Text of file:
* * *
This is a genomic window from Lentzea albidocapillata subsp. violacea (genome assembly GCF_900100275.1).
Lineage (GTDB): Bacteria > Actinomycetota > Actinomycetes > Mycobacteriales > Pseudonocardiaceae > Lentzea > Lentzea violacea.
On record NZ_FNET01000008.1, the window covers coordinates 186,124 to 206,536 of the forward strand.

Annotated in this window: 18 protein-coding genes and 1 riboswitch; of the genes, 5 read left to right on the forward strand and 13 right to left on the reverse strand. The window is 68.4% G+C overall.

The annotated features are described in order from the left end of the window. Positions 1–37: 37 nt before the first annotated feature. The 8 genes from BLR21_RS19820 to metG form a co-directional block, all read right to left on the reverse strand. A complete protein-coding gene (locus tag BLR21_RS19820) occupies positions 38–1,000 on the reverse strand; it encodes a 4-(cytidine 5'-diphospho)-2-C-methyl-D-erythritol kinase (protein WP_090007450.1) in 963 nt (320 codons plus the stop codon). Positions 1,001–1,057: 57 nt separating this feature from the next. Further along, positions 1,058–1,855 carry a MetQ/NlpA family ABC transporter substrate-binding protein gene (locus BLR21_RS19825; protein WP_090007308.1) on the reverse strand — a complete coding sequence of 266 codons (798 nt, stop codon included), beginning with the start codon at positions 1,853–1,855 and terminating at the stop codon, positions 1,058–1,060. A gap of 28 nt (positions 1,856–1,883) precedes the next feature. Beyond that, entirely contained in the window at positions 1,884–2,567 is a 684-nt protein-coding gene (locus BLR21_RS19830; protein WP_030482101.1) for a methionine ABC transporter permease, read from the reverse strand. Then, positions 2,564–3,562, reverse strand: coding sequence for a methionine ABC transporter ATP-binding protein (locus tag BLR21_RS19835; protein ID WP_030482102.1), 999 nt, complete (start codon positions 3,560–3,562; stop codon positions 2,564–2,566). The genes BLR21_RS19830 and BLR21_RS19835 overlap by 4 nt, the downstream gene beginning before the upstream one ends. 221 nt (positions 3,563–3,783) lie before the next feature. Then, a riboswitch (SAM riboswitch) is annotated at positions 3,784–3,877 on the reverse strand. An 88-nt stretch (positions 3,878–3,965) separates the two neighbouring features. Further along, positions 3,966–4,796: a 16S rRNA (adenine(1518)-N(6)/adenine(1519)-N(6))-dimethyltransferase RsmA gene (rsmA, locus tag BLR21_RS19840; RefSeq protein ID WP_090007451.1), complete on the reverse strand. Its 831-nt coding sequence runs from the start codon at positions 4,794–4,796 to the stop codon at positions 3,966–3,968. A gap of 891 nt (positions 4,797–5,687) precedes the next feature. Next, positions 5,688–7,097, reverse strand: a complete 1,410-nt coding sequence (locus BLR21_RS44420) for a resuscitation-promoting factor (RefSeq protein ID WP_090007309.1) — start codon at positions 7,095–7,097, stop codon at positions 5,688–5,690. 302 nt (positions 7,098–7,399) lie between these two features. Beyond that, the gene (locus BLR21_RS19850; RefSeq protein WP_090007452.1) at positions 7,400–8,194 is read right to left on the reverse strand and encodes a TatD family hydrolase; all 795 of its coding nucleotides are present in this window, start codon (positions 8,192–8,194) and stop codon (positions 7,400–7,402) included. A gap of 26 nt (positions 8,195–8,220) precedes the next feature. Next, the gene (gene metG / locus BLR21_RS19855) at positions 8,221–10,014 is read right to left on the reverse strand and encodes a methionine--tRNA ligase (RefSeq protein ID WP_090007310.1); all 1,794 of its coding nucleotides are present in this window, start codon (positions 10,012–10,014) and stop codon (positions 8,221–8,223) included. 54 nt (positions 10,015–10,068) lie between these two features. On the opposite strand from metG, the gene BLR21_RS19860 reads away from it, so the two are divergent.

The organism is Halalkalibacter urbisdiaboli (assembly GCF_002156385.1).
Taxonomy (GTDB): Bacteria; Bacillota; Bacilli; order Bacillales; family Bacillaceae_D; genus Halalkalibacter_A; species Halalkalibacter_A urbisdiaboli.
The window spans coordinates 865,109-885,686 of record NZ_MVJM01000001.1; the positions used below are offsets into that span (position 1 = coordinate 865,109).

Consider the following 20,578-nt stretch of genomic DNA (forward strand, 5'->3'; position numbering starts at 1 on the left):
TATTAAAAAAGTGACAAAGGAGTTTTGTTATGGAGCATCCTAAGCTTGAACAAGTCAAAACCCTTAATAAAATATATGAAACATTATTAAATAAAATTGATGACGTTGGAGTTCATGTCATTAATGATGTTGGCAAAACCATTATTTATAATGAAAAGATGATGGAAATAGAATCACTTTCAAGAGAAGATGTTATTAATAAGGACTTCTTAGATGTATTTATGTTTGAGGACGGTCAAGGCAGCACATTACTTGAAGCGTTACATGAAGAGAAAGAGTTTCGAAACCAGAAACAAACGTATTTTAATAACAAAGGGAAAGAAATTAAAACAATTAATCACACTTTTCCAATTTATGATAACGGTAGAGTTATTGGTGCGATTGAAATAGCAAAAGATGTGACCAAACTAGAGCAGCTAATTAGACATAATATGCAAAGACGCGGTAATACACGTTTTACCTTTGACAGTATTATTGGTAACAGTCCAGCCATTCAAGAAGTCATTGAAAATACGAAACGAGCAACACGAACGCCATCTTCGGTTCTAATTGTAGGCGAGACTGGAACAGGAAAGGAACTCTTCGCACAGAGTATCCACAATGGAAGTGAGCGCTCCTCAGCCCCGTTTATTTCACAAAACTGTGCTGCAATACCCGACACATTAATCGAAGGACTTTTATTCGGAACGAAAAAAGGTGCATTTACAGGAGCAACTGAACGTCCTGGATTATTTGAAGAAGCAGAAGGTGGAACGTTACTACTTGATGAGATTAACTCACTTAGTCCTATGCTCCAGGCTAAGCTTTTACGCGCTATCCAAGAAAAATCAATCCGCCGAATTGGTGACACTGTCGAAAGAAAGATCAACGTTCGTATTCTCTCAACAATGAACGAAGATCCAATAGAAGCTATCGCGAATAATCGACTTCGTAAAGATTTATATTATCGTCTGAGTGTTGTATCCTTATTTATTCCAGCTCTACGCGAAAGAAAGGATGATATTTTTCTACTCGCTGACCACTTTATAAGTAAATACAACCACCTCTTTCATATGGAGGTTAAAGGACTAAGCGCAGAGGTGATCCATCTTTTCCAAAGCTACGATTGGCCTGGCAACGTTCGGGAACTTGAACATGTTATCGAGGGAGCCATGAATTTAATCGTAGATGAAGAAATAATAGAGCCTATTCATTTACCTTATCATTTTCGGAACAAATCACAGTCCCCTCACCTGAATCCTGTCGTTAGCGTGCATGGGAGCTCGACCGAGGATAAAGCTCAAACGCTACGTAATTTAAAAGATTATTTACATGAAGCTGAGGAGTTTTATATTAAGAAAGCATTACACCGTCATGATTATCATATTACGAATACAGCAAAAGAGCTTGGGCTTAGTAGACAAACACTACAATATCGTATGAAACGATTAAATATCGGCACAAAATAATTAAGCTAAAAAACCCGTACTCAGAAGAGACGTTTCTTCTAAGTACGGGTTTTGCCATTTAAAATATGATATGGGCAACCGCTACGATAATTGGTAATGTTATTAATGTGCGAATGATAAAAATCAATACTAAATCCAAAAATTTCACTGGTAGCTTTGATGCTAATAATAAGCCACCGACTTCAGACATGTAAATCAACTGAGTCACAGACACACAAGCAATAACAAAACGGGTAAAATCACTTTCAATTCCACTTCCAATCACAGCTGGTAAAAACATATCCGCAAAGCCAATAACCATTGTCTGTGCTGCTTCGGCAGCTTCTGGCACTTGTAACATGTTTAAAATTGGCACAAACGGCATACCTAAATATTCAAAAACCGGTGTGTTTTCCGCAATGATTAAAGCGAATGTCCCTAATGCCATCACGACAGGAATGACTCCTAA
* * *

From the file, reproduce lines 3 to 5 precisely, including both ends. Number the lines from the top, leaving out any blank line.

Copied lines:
On record NZ_FNET01000008.1, the window covers coordinates 186,124 to 206,536 of the forward strand.

Annotated in this window: 18 protein-coding genes and 1 riboswitch; of the genes, 5 read left to right on the forward strand and 13 right to left on the reverse strand. The window is 68.4% G+C overall.

The annotated features are described in order from the left end of the window. Positions 1–37: 37 nt before the first annotated feature. The 8 genes from BLR21_RS19820 to metG form a co-directional block, all read right to left on the reverse strand. A complete protein-coding gene (locus tag BLR21_RS19820) occupies positions 38–1,000 on the reverse strand; it encodes a 4-(cytidine 5'-diphospho)-2-C-methyl-D-erythritol kinase (protein WP_090007450.1) in 963 nt (320 codons plus the stop codon). Positions 1,001–1,057: 57 nt separating this feature from the next. Further along, positions 1,058–1,855 carry a MetQ/NlpA family ABC transporter substrate-binding protein gene (locus BLR21_RS19825; protein WP_090007308.1) on the reverse strand — a complete coding sequence of 266 codons (798 nt, stop codon included), beginning with the start codon at positions 1,853–1,855 and terminating at the stop codon, positions 1,058–1,060. A gap of 28 nt (positions 1,856–1,883) precedes the next feature. Beyond that, entirely contained in the window at positions 1,884–2,567 is a 684-nt protein-coding gene (locus BLR21_RS19830; protein WP_030482101.1) for a methionine ABC transporter permease, read from the reverse strand. Then, positions 2,564–3,562, reverse strand: coding sequence for a methionine ABC transporter ATP-binding protein (locus tag BLR21_RS19835; protein ID WP_030482102.1), 999 nt, complete (start codon positions 3,560–3,562; stop codon positions 2,564–2,566). The genes BLR21_RS19830 and BLR21_RS19835 overlap by 4 nt, the downstream gene beginning before the upstream one ends. 221 nt (positions 3,563–3,783) lie before the next feature. Then, a riboswitch (SAM riboswitch) is annotated at positions 3,784–3,877 on the reverse strand. An 88-nt stretch (positions 3,878–3,965) separates the two neighbouring features. Further along, positions 3,966–4,796: a 16S rRNA (adenine(1518)-N(6)/adenine(1519)-N(6))-dimethyltransferase RsmA gene (rsmA, locus tag BLR21_RS19840; RefSeq protein ID WP_090007451.1), complete on the reverse strand. Its 831-nt coding sequence runs from the start codon at positions 4,794–4,796 to the stop codon at positions 3,966–3,968. A gap of 891 nt (positions 4,797–5,687) precedes the next feature. Next, positions 5,688–7,097, reverse strand: a complete 1,410-nt coding sequence (locus BLR21_RS44420) for a resuscitation-promoting factor (RefSeq protein ID WP_090007309.1) — start codon at positions 7,095–7,097, stop codon at positions 5,688–5,690. 302 nt (positions 7,098–7,399) lie between these two features. Beyond that, the gene (locus BLR21_RS19850; RefSeq protein WP_090007452.1) at positions 7,400–8,194 is read right to left on the reverse strand and encodes a TatD family hydrolase; all 795 of its coding nucleotides are present in this window, start codon (positions 8,192–8,194) and stop codon (positions 7,400–7,402) included. A gap of 26 nt (positions 8,195–8,220) precedes the next feature. Next, the gene (gene metG / locus BLR21_RS19855) at positions 8,221–10,014 is read right to left on the reverse strand and encodes a methionine--tRNA ligase (RefSeq protein ID WP_090007310.1); all 1,794 of its coding nucleotides are present in this window, start codon (positions 10,012–10,014) and stop codon (positions 8,221–8,223) included. 54 nt (positions 10,015–10,068) lie between these two features. On the opposite strand from metG, the gene BLR21_RS19860 reads away from it, so the two are divergent.